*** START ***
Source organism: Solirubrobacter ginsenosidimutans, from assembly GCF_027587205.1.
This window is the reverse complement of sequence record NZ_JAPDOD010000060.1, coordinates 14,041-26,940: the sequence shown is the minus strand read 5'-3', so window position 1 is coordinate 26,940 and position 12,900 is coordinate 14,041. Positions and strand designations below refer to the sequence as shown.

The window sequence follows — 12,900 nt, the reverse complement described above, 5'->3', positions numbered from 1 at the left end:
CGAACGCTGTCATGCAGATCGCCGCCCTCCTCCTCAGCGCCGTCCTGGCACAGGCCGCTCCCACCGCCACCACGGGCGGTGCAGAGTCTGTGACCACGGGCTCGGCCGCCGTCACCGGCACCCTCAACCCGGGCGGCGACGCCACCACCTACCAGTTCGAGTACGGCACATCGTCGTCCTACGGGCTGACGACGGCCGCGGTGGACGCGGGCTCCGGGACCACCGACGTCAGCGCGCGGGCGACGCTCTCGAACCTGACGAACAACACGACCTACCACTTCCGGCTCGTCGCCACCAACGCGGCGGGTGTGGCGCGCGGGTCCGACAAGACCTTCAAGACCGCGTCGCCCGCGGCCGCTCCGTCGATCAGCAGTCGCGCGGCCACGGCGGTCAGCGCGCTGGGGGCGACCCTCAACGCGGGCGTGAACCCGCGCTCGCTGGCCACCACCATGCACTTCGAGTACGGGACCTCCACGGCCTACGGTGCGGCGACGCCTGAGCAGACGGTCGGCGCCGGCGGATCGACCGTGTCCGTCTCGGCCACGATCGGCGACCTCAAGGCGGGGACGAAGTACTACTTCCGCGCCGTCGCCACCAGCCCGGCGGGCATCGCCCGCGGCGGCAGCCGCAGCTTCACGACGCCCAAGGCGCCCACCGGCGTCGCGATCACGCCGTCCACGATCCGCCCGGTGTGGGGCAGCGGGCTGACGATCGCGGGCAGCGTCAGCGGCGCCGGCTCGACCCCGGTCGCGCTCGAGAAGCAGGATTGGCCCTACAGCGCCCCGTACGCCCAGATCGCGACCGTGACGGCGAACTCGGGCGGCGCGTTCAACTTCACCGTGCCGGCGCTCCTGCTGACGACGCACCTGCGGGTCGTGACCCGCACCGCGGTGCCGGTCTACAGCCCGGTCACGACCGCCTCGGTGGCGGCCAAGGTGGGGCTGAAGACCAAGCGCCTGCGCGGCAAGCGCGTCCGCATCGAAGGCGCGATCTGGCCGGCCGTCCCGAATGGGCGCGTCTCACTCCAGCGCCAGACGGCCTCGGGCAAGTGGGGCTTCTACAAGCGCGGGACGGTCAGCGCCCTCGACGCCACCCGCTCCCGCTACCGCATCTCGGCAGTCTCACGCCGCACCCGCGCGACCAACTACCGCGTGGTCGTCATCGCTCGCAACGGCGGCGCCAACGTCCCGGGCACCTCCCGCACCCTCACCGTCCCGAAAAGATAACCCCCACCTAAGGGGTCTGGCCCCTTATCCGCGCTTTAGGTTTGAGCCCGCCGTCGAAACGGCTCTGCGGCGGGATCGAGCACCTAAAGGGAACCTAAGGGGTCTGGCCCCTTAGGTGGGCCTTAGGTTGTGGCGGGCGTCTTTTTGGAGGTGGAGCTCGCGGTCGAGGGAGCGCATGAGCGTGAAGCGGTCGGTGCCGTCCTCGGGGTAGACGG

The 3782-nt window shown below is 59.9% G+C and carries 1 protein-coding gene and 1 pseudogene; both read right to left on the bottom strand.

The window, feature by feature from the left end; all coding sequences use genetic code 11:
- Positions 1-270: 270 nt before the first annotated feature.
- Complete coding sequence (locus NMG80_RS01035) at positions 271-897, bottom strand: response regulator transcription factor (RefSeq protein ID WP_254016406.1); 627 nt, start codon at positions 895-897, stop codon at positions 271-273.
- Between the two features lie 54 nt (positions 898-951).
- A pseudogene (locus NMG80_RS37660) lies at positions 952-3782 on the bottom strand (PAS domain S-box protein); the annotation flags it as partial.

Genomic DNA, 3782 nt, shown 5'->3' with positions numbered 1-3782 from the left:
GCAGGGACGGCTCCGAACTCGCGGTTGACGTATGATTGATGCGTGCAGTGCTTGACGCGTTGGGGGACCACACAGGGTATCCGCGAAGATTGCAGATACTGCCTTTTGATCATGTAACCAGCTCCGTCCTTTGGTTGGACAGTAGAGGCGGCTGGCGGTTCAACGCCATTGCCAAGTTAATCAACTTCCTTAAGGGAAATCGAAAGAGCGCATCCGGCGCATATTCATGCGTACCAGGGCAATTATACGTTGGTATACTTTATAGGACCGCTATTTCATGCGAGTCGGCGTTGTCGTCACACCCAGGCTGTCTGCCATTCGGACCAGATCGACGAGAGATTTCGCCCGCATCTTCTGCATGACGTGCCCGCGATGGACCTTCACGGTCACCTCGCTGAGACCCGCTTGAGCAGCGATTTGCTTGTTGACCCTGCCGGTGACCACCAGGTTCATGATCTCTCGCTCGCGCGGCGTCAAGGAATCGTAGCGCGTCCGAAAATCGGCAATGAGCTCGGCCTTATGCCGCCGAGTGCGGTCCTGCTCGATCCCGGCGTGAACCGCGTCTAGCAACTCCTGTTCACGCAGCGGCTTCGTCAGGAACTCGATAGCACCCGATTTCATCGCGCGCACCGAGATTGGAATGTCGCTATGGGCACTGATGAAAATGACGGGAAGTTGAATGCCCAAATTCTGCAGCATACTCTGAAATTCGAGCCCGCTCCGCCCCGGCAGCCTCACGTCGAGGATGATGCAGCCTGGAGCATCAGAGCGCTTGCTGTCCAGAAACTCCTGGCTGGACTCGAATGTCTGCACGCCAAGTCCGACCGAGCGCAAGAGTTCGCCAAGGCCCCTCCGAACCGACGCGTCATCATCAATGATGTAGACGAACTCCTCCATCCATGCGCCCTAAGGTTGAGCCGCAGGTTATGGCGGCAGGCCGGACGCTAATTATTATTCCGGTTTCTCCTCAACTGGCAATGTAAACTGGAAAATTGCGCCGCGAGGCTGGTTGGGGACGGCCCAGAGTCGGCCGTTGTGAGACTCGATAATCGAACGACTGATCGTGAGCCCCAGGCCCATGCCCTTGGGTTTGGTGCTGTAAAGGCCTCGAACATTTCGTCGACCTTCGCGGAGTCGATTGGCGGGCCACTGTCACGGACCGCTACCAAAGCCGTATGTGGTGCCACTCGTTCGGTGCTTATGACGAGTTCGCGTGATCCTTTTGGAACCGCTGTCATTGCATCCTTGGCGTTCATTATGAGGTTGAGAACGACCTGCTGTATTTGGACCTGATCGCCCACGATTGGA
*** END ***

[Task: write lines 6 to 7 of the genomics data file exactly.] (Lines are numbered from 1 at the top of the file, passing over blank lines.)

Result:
The window, feature by feature from the left end; all coding sequences use genetic code 11:
- Positions 1-270: 270 nt before the first annotated feature.